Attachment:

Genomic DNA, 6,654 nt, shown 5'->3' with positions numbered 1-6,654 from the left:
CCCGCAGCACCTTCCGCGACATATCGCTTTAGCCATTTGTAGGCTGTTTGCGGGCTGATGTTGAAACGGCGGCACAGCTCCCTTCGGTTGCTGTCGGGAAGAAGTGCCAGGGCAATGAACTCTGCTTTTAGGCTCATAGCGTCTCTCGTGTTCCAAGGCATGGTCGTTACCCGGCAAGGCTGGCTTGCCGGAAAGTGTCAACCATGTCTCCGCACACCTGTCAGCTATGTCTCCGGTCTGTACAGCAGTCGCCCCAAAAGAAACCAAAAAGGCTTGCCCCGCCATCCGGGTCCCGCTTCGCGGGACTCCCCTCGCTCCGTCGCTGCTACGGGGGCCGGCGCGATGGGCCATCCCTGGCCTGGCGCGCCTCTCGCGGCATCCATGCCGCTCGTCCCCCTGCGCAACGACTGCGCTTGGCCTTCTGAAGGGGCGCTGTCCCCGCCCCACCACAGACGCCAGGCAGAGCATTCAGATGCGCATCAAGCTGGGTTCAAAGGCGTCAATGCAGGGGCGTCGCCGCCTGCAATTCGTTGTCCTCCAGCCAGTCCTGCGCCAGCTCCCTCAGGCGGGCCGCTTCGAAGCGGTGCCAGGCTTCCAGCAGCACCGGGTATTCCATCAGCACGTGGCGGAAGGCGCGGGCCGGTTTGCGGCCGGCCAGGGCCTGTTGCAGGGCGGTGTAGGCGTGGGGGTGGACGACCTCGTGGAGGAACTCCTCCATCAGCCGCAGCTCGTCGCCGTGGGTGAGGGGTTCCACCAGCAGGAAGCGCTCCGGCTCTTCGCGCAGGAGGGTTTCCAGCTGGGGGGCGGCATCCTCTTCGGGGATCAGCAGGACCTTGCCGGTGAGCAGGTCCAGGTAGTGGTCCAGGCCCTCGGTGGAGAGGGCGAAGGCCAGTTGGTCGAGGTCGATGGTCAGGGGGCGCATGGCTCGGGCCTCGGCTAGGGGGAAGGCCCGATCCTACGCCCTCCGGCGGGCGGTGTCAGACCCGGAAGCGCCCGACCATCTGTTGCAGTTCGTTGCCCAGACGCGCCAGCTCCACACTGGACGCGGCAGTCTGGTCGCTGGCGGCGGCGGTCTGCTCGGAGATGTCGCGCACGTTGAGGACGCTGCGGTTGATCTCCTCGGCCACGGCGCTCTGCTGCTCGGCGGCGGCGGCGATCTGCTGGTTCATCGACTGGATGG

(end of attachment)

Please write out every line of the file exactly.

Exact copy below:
Genomic DNA, 6,654 nt, shown 5'->3' with positions numbered 1-6,654 from the left:
CCCGCAGCACCTTCCGCGACATATCGCTTTAGCCATTTGTAGGCTGTTTGCGGGCTGATGTTGAAACGGCGGCACAGCTCCCTTCGGTTGCTGTCGGGAAGAAGTGCCAGGGCAATGAACTCTGCTTTTAGGCTCATAGCGTCTCTCGTGTTCCAAGGCATGGTCGTTACCCGGCAAGGCTGGCTTGCCGGAAAGTGTCAACCATGTCTCCGCACACCTGTCAGCTATGTCTCCGGTCTGTACAGCAGTCGCCCCAAAAGAAACCAAAAAGGCTTGCCCCGCCATCCGGGTCCCGCTTCGCGGGACTCCCCTCGCTCCGTCGCTGCTACGGGGGCCGGCGCGATGGGCCATCCCTGGCCTGGCGCGCCTCTCGCGGCATCCATGCCGCTCGTCCCCCTGCGCAACGACTGCGCTTGGCCTTCTGAAGGGGCGCTGTCCCCGCCCCACCACAGACGCCAGGCAGAGCATTCAGATGCGCATCAAGCTGGGTTCAAAGGCGTCAATGCAGGGGCGTCGCCGCCTGCAATTCGTTGTCCTCCAGCCAGTCCTGCGCCAGCTCCCTCAGGCGGGCCGCTTCGAAGCGGTGCCAGGCTTCCAGCAGCACCGGGTATTCCATCAGCACGTGGCGGAAGGCGCGGGCCGGTTTGCGGCCGGCCAGGGCCTGTTGCAGGGCGGTGTAGGCGTGGGGGTGGACGACCTCGTGGAGGAACTCCTCCATCAGCCGCAGCTCGTCGCCGTGGGTGAGGGGTTCCACCAGCAGGAAGCGCTCCGGCTCTTCGCGCAGGAGGGTTTCCAGCTGGGGGGCGGCATCCTCTTCGGGGATCAGCAGGACCTTGCCGGTGAGCAGGTCCAGGTAGTGGTCCAGGCCCTCGGTGGAGAGGGCGAAGGCCAGTTGGTCGAGGTCGATGGTCAGGGGGCGCATGGCTCGGGCCTCGGCTAGGGGGAAGGCCCGATCCTACGCCCTCCGGCGGGCGGTGTCAGACCCGGAAGCGCCCGACCATCTGTTGCAGTTCGTTGCCCAGACGCGCCAGCTCCACACTGGACGCGGCAGTCTGGTCGCTGGCGGCGGCGGTCTGCTCGGAGATGTCGCGCACGTTGAGGACGCTGCGGTTGATCTCCTCGGCCACGGCGCTCTGCTGCTCGGCGGCGGCGGCGATCTGCTGGTTCATCGACTGGATGG